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United States v. Roberson

United States District Court, N.D. Illinois, Eastern Division

October 28, 2016

UNITED STATES OF AMERICA, Plaintiff,
v.
GARY ROBERSON, Defendant.

          MEMORANDUM OPINION AND ORDER

          Joan B. Gottschall United States District Judge

         In 2012, Gary Roberson completed serving a 120-month sentence for bank robbery and a related offense. As part of his sentence, he was also ordered to pay approximately $82, 000 in restitution. (Am. J. 6, ECF No. 240.) That amount has ballooned to over $100, 000 since his sentence was imposed. Roberson, who represents he has recently opened his own small business refurbishing bathtubs and tile, has asked the court to limit or waive the interest. The government argues that no statute gives the court the power, that is, the jurisdiction, to waive or limit interest on restitution once a criminal judgment has been entered. Applying the Seventh Circuit's decision in United States v. Goode, 342 F.3d 741(7th Cir. 2003), the court determines that 18 U.S.C. § 3664(k) grants it that power when a defendant experiences a “material change in . . . economic circumstances.”

         I. Background

         Roberson pleaded guilty to a two-count superseding indictment charging him with bank robbery, see 18 U.S.C. § 2113(a) and (d), and brandishing a firearm in connection with that crime, see id. § 924(c)(1)(A). The court ultimately imposed consecutive sentences on the two counts totaling 120 months; two concurrent, five-year terms of supervised release; and $82, 908 in restitution to be paid in a lump sum. (Am. J. 6, 7, ECF No. 240.) A note in the “special instructions” section of Roberson's amended judgment provides that “restitution and special assessment obligation shall be made payable with 10% of defendant's net monthly income.” (Id. at 7.) Roberson was released from prison on September 3, 2012, and began serving his term of supervised release.

         Roberson filed a motion on August 29, 2016, asking the court to terminate his supervised release early. In that motion, he cites 18 U.S.C. § 3664(k), and asks the court to limit his restitution to 10% of his net income and “no interest payments accruing on the restitution amount.” (ECF No. 267 at 5.) At a hearing on the motion held September 7, 2016, the court granted Roberson's request for early termination of his supervised release. The government asserted that this court lacked jurisdiction to limit Roberson's interest payments, and the court set a schedule to brief the question. After considering the parties' memoranda, the court concludes that it has jurisdiction under 18 U.S.C. § 3664(k) to adjust a defendant's interest payments prospectively after entry of judgment.

         II. This Court has Jurisdiction to Relieve a Defendant Prospectively of Interest on Restitution under 18 U.S.C. § 3664(k)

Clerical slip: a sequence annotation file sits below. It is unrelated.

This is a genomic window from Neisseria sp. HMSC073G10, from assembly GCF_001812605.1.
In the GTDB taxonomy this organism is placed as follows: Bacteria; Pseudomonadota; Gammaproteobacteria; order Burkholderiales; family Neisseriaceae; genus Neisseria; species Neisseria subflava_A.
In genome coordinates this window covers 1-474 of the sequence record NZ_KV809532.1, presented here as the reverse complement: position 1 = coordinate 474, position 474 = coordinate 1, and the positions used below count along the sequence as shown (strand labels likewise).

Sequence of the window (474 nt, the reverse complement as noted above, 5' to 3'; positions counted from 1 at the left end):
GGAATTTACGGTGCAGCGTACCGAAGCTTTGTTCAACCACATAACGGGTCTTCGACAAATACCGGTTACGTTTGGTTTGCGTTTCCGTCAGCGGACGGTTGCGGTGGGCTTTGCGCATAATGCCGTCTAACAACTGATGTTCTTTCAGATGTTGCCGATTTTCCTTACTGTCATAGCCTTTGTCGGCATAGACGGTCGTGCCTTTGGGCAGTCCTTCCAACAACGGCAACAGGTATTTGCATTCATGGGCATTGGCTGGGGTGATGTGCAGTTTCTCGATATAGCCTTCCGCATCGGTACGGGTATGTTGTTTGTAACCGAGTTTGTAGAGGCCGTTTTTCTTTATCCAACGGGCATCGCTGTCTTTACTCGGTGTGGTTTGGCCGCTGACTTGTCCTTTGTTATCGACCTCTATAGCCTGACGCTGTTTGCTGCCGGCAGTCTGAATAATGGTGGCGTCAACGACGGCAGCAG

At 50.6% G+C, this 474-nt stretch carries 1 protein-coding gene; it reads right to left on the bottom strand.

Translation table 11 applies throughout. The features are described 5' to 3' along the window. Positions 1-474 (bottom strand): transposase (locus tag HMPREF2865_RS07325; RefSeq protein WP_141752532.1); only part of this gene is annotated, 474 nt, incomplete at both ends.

Roberson repeatedly asserts that the interest that has accrued on the amount of restitution he owes is “unauthorized.” (Mot. Early Termination & Limit Restitution 5, ECF. No. 267.) But, as it did when Roberson was sentenced, 18 U.S.C. § 3162(f)(1) makes payment of interest mandatory when the fine or restitution amount exceeds $2, 500. 18 U.S.C. § 3612(f)(1) (2006) (“The defendant shall pay interest on any fine or restitution of more than $2, 500, unless the fine is paid in full before the fifteenth day after the date of the judgment.”); see id. § 3612(f)(2) (prescribing method for computing interest). The parties devote the bulk of their briefing to the question of whether § 3612(f)(3), which permits the court to waive or limit interest “[i]f the court determines that the defendant does not have the ability to pay interest, ” gives this court jurisdiction to adjust the interest on restitution postjudgment. Courts have divided on this question and the proper interpretation of the Seventh Circuit's decision in United States v. Goode, 342 F.3d 741(7th Cir. 2003). Compare, e.g., United States v. Brumfield, 125 F.Supp.3d 648, 651-52 (W.D. Mich. 2015) (collecting and discussing cases and concluding that the majority of district courts have held that § 3612(f)(3) confers no postjudgment jurisdiction), with United States v. Perez, No. 90-CR-546, 2008 WL 4865992 (N.D. Ill. July 1, 2008), (“Some non-binding opinions and Seventh Circuit dicta notwithstanding, this Court sees no language that precludes post-sentencing reconsideration of interest under the authority of § 3612.”). While the parties have collected an impressive array of cases addressing § 3612(f)(3), this court's reading of Goode leads it to conclude that it has jurisdiction to modify Roberson's interest payments postjudgment under 18 U.S.C. § 3664(k), which Roberson cites in his motion.[1] See infra at 4-5 (setting forth full text of subsection). The cases on which the parties rely construing § 3612(f)(3) do not discuss § 3664(k). See, e.g., Brumfield, 125 F.Supp.3d at 651-52; United States v. Benjamin, Criminal No. DKC 96-0217, 2011 WL 3821534, at *2-3 (D. Md. Aug. 26, 2011).